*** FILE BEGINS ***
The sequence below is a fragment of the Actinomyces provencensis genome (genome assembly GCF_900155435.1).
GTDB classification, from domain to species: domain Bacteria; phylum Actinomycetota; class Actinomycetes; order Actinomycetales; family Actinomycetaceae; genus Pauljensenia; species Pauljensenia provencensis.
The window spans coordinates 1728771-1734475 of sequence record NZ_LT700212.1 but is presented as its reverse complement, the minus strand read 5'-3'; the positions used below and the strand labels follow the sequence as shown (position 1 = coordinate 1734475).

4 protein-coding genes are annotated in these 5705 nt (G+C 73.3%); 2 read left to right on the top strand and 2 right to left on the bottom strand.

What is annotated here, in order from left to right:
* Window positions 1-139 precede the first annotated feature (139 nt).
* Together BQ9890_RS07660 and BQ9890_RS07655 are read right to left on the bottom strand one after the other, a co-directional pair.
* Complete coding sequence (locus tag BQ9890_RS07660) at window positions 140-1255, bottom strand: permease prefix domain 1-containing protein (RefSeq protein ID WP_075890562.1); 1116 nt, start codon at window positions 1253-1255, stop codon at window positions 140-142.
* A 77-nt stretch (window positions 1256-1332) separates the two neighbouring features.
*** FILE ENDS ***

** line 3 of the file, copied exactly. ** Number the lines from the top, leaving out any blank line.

The window spans coordinates 1728771-1734475 of sequence record NZ_LT700212.1 but is presented as its reverse complement, the minus strand read 5'-3'; the positions used below and the strand labels follow the sequence as shown (position 1 = coordinate 1734475).